3. Discovery of the § 45 report. We agree with the board that
the employee is entitled to obtain a copy of the § 45 report prepared at the behest of the self-insurer. To reach this conclusion, the board relied on dictum in Anzalone v. Massachusetts Bay Transp. Auth., 403 Mass. 119 , 121 n.4 (1988), in which this court stated that, in a workers' compensation proceeding, an employee's "right to obtain copies of medical reports [made in connection with examinations of the employee by physicians for the employer or insurer] is adequately provided for by G. L. c. 152 . . . §§ 20, 20A and 30A." Because the question of the employee's right to obtain such medical reports was not directly before the court in the Anzalone case, that issue was not fully developed or discussed. [Note 5] We now consider the issue in light of the parties' claims, beginning with an examination of the relevant statutory provisions.
Section 20 of G. L. c. 152 provides in pertinent part:
"All medical records and reports of hospitals, clinics and physicians of the insurer, employer, or of the employee shall be filed with and open to the inspection of the division so far as relevant to any matter before it. Such reports shall be open to the inspection of any party."
On its face, the requirement that "all" medical reports of physicians of the insurer must be filed and open to inspection appears to include the § 45 report. [Note 6] In the context of a workers' compensation proceeding, all medical reports relating to the
employee's work-related injury are relevant and are therefore subject to the mandates of G. L. c. 152, § 20. A medical report that has not been filed, but is subject to the filing requirement, would thus be subject to discovery by the employee.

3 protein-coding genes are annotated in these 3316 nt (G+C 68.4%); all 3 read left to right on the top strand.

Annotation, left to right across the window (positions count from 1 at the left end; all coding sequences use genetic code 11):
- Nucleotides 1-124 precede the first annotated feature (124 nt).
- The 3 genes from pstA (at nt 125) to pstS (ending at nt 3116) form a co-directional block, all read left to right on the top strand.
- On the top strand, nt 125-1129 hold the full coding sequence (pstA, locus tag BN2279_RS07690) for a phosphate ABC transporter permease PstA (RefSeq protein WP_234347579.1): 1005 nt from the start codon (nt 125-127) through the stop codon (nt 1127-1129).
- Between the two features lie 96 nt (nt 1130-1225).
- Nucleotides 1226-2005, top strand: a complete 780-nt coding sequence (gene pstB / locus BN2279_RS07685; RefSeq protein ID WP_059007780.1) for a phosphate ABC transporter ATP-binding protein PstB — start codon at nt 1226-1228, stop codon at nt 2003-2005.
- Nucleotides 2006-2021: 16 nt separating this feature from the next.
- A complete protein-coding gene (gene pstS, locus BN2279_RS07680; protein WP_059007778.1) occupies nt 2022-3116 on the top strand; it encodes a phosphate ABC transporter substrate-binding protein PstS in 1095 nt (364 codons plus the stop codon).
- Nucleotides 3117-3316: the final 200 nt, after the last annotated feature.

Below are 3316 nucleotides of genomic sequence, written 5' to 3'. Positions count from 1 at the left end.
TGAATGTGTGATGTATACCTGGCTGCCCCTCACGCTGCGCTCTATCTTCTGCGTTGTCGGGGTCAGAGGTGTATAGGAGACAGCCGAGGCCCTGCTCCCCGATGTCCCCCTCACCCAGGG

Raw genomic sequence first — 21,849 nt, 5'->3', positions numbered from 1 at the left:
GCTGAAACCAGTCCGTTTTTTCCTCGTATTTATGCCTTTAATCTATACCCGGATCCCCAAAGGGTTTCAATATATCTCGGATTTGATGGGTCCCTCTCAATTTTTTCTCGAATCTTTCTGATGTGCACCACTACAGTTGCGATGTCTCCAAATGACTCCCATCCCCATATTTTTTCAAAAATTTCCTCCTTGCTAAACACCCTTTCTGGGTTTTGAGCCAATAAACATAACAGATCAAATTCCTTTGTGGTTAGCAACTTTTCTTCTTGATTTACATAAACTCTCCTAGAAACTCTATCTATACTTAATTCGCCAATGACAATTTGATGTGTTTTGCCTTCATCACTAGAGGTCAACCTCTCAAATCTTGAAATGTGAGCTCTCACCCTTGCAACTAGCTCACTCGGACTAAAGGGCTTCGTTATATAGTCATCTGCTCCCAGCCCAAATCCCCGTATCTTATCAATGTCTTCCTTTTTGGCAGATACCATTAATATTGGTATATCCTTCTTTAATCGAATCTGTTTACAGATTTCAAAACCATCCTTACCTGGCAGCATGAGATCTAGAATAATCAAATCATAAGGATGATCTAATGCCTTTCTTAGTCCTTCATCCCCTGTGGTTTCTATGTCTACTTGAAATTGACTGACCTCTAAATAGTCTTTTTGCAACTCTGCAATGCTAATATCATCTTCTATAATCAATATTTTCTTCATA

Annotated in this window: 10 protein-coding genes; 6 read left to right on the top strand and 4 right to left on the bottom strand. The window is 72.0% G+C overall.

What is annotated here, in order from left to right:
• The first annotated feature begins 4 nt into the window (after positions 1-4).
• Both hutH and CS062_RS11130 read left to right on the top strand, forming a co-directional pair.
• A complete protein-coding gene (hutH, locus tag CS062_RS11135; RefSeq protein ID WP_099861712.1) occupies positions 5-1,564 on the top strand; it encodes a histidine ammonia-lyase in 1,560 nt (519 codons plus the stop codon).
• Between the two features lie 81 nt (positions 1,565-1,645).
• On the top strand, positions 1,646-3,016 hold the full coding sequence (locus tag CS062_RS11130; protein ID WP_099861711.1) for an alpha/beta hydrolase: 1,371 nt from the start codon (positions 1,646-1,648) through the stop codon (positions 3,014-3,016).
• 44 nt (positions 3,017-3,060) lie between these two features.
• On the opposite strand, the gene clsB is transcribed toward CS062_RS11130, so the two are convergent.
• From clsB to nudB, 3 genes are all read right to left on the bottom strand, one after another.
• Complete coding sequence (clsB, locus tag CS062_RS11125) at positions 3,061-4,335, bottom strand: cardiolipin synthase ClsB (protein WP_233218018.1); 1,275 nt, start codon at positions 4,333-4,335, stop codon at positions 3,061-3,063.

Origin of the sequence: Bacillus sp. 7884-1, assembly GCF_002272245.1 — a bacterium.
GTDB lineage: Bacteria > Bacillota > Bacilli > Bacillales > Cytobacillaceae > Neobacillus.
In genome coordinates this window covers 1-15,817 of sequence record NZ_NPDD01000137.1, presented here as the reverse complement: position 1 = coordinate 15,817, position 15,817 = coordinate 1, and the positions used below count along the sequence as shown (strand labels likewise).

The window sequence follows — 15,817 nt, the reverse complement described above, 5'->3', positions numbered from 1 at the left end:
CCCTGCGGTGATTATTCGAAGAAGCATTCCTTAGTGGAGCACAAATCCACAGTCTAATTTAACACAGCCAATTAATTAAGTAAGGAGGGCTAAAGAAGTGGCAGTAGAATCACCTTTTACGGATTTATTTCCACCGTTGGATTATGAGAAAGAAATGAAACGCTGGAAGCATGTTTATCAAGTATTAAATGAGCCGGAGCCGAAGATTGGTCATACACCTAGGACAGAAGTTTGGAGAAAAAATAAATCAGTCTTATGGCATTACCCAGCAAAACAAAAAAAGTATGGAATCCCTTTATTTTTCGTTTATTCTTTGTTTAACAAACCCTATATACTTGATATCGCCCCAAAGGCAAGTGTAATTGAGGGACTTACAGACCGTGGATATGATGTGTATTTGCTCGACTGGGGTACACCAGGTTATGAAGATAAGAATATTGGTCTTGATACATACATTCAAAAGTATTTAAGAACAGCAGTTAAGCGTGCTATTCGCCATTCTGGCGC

The self-insurer asserts that G. L. c. 152, § 20, does not apply to nontreatment medical reports such as those created pursuant to G. L. c. 152, § 45. In support of this view, the self-insurer relies primarily on language in G. L. c. 152, § 45, which permits the insurer to require the employee to submit to ongoing medical examinations and requires "the insurer to file with the division a copy of the report of its examining physician or physicians if and when such report is to be used as the basis of any order by the division." [Note 7] The self-insurer argues that this provision imposes a separate filing requirement for § 45 reports that only comes into play if the self-insurer intends to proffer the report as a basis for a decision of the department. Because it did not have such intent, the self-insurer argues, it was not obligated to file the report with the department. We disagree that the language of these statutes supports this view. [Note 8] See Halebian v.